>O.K. I agree, but in these cases the allegory refers to a real historical event.  What do you believe is the real historical event?...

I Reply: Simple, God gave a pre-human hominid an Immortal Soul in a state of original innocence & also gave him a wife & they where tested/tempted & fell from grace.  We all descent from that original couple.

>you apparently believe that historical events can be deciphered from or connected to the biblical allegory, so I think you should be able to explain what you believe the historical biblical event is which is reffered to in the creation allegory.

I reply: As a Catholic I believe in the Authority of Scripture, Tradition & the Church.  I reject Protestant beliefs such as Sola Scriptura, the Perspicuity of Scripture & private interpretation.  The Church’s teaching authority & tradition lead me(as per Pius XII’s teaching) to believe we come from a real Adam & Eve.

I accept biological polygenesis but I hold too a rigorous Theological monogenesis & I think it likely Adam’s offspring mated with other Pre-human hominids.


Joe Francis - #7116

March 18th 2010

Thanks BenYachov,  That is very helpful because that is not my tradition.

What is the church’s position on pre-human hominids?


BenYachov(Jim Scott 4th) - #7117

March 18th 2010

Additional.

>you apparently believe that historical events can be deciphered from or connected to the biblical allegory,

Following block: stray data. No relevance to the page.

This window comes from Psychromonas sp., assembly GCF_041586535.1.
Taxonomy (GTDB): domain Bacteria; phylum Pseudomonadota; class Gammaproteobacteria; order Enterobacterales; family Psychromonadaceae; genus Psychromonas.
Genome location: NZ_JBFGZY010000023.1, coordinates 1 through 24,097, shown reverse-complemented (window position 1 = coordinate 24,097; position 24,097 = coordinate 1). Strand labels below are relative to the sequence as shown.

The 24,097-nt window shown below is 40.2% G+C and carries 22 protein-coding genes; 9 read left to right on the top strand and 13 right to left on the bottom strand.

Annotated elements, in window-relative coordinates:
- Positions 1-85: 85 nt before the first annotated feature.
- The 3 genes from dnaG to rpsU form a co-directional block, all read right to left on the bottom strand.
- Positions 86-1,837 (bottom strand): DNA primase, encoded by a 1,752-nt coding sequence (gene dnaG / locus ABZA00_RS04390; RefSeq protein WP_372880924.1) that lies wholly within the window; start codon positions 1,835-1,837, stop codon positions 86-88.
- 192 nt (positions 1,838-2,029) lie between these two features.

I reply:  Not from scripture alone we need tradition.  Orthodox Jewish Physicist Gerald L. Schroeder talks about how in Jewish Tradition after the death of Able by his brother Cain, Adam & Eve separated for a while & Adam mated with creatures who had the form of humans but had no Nehfessh(soul) which the Talmud calls “Masters of the Field”.  That sounds plausible.


BenYachov(Jim Scott 4th) - #7123

March 18th 2010

>What is the church’s position on pre-human hominids?

I reply: It’s a matter of natural science to determine.


Joe Francis - #7125

March 18th 2010

What is the churches relationship to natural science….they do not always agree do they?


BenYachov(Jim Scott 4th) - #7126

March 18th 2010

>What is the churches relationship to natural science….they do not always agree do they?

I reply:  The Church has always held to the Augustinian Principle.  If a particular interpretation of Holy Writ contradicts what we know from natural science then natural science wins out & the text in question must be re-interpreted.  This was the case even with that overblown shmuck Galieo.  Galieo DID NOT prove his views scientifically(& I believe he plagiarized much of his dialogs from a Jesuit named Scheiner which justly won him enemies) we had to wait to the late 18th century & the early 19th century for the science to prove conclusively that the earth moved.  Of course even after Shmuck Boy’s death the Church relaxed it’s ban & Catholic could teach heliocentric science as a theory.  Father Copernicus was allowed but schmuck boy was not.